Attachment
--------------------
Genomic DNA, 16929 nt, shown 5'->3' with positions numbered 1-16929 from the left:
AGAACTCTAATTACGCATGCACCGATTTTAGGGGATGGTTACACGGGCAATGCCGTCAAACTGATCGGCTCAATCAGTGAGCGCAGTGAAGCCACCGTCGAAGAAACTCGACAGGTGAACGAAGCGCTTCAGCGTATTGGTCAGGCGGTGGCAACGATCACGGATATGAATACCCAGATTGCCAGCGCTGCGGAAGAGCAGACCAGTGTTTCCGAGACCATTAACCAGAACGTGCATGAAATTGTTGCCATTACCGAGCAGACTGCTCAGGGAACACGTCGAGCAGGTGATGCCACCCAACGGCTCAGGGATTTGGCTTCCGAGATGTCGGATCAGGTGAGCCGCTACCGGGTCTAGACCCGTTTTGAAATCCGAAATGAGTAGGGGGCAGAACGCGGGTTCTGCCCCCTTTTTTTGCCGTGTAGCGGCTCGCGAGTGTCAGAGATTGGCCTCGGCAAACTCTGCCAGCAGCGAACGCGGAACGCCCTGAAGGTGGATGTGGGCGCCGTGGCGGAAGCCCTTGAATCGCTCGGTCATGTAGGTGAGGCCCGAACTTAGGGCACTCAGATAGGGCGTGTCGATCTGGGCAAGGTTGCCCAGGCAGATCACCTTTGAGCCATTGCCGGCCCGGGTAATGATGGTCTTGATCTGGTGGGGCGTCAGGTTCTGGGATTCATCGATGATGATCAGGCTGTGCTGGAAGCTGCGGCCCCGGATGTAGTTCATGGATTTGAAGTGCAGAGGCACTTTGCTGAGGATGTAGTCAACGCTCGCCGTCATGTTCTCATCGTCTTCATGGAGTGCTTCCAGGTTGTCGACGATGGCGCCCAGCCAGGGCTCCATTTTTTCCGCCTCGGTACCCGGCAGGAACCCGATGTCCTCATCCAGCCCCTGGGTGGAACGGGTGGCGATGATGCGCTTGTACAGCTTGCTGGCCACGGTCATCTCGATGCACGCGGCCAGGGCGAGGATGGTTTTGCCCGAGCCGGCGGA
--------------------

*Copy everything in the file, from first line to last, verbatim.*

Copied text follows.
Genomic DNA, 16929 nt, shown 5'->3' with positions numbered 1-16929 from the left:
AGAACTCTAATTACGCATGCACCGATTTTAGGGGATGGTTACACGGGCAATGCCGTCAAACTGATCGGCTCAATCAGTGAGCGCAGTGAAGCCACCGTCGAAGAAACTCGACAGGTGAACGAAGCGCTTCAGCGTATTGGTCAGGCGGTGGCAACGATCACGGATATGAATACCCAGATTGCCAGCGCTGCGGAAGAGCAGACCAGTGTTTCCGAGACCATTAACCAGAACGTGCATGAAATTGTTGCCATTACCGAGCAGACTGCTCAGGGAACACGTCGAGCAGGTGATGCCACCCAACGGCTCAGGGATTTGGCTTCCGAGATGTCGGATCAGGTGAGCCGCTACCGGGTCTAGACCCGTTTTGAAATCCGAAATGAGTAGGGGGCAGAACGCGGGTTCTGCCCCCTTTTTTTGCCGTGTAGCGGCTCGCGAGTGTCAGAGATTGGCCTCGGCAAACTCTGCCAGCAGCGAACGCGGAACGCCCTGAAGGTGGATGTGGGCGCCGTGGCGGAAGCCCTTGAATCGCTCGGTCATGTAGGTGAGGCCCGAACTTAGGGCACTCAGATAGGGCGTGTCGATCTGGGCAAGGTTGCCCAGGCAGATCACCTTTGAGCCATTGCCGGCCCGGGTAATGATGGTCTTGATCTGGTGGGGCGTCAGGTTCTGGGATTCATCGATGATGATCAGGCTGTGCTGGAAGCTGCGGCCCCGGATGTAGTTCATGGATTTGAAGTGCAGAGGCACTTTGCTGAGGATGTAGTCAACGCTCGCCGTCATGTTCTCATCGTCTTCATGGAGTGCTTCCAGGTTGTCGACGATGGCGCCCAGCCAGGGCTCCATTTTTTCCGCCTCGGTACCCGGCAGGAACCCGATGTCCTCATCCAGCCCCTGGGTGGAACGGGTGGCGATGATGCGCTTGTACAGCTTGCTGGCCACGGTCATCTCGATGCACGCGGCCAGGGCGAGGATGGTTTTGCCCGAGCCGGCGGA